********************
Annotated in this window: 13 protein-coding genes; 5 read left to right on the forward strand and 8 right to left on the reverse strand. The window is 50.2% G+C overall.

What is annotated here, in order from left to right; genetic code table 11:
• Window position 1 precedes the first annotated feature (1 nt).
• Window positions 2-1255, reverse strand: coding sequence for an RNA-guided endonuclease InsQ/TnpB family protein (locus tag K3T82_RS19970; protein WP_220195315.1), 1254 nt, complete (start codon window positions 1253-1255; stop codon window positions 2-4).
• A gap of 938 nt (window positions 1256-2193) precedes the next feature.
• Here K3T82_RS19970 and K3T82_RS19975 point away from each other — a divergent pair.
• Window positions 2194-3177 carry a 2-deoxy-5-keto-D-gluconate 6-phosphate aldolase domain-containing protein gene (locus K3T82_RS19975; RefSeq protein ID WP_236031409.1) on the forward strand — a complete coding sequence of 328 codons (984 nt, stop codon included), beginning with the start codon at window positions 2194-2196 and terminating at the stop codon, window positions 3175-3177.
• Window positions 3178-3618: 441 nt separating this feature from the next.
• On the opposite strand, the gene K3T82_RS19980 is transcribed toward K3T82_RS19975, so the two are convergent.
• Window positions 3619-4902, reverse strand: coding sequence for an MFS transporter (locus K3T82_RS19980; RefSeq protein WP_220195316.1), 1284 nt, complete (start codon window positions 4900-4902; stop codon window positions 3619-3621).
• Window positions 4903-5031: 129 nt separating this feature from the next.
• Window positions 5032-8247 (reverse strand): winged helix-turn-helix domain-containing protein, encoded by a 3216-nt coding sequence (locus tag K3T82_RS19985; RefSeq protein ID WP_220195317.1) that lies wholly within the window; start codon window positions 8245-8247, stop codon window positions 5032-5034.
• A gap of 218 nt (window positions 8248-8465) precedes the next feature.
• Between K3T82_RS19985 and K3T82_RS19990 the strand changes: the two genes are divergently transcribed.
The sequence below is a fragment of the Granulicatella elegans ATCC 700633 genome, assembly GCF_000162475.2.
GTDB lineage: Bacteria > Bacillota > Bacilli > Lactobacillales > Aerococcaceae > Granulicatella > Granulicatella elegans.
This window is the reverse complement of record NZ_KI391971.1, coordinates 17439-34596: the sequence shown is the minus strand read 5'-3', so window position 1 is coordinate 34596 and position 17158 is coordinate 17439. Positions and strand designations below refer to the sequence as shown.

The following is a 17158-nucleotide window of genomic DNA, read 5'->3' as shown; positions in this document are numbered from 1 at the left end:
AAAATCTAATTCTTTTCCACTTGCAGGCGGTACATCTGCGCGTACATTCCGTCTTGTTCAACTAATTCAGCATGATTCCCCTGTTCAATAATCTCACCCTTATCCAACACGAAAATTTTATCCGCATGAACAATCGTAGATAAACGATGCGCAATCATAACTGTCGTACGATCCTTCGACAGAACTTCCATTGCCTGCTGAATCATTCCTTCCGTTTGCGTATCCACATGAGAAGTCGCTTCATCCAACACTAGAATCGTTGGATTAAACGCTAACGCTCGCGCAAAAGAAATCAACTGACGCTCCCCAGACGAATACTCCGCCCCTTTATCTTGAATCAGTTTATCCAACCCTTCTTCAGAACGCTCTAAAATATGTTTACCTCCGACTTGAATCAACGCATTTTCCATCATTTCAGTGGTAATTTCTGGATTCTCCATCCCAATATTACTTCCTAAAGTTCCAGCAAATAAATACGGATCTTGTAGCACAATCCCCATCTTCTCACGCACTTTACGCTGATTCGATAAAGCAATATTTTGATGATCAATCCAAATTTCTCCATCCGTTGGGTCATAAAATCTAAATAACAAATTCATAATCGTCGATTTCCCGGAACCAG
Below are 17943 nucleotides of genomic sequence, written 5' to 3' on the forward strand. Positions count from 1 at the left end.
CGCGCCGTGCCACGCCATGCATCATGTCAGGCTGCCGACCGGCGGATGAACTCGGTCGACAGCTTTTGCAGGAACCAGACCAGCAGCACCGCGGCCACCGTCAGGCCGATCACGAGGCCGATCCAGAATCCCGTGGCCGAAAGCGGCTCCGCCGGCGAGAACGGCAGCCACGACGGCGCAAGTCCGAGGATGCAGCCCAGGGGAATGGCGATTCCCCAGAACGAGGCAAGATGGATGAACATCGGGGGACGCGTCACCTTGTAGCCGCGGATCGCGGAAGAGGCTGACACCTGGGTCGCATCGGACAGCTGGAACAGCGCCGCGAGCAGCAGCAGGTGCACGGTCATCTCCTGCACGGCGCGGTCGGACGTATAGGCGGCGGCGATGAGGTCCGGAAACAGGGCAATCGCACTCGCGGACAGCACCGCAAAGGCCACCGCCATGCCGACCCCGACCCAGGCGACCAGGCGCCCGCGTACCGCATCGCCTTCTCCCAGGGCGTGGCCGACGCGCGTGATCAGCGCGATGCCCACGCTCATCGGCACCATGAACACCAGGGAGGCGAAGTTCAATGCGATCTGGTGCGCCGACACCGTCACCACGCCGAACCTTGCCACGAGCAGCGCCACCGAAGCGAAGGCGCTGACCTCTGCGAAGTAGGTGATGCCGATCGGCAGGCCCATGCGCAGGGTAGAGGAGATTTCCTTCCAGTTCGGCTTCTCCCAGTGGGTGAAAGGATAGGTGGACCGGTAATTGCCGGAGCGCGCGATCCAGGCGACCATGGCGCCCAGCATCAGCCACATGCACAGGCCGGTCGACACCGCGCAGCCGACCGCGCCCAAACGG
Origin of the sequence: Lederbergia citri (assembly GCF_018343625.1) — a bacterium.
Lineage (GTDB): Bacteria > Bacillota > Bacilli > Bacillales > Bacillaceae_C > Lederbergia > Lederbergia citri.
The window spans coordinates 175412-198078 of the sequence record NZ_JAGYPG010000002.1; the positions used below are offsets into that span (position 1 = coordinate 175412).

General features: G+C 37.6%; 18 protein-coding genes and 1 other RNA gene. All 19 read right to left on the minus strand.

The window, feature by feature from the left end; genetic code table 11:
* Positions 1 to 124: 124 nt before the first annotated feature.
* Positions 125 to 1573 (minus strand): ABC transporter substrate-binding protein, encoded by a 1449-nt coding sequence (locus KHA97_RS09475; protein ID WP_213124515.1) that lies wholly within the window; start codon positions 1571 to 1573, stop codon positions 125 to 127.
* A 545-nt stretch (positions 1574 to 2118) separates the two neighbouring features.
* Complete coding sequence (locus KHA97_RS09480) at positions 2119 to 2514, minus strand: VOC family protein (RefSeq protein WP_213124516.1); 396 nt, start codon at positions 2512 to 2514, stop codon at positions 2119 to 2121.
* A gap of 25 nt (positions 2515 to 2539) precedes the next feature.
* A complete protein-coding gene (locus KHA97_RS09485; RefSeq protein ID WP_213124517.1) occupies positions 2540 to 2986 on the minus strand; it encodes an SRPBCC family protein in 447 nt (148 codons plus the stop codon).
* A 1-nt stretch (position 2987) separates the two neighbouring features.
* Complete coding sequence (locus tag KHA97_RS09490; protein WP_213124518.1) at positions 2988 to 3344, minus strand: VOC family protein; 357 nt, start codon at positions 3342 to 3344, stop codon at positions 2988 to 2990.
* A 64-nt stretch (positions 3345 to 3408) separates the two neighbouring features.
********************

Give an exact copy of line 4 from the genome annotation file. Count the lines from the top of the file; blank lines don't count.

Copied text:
• Window positions 2-1255, reverse strand: coding sequence for an RNA-guided endonuclease InsQ/TnpB family protein (locus tag K3T82_RS19970; protein WP_220195315.1), 1254 nt, complete (start codon window positions 1253-1255; stop codon window positions 2-4).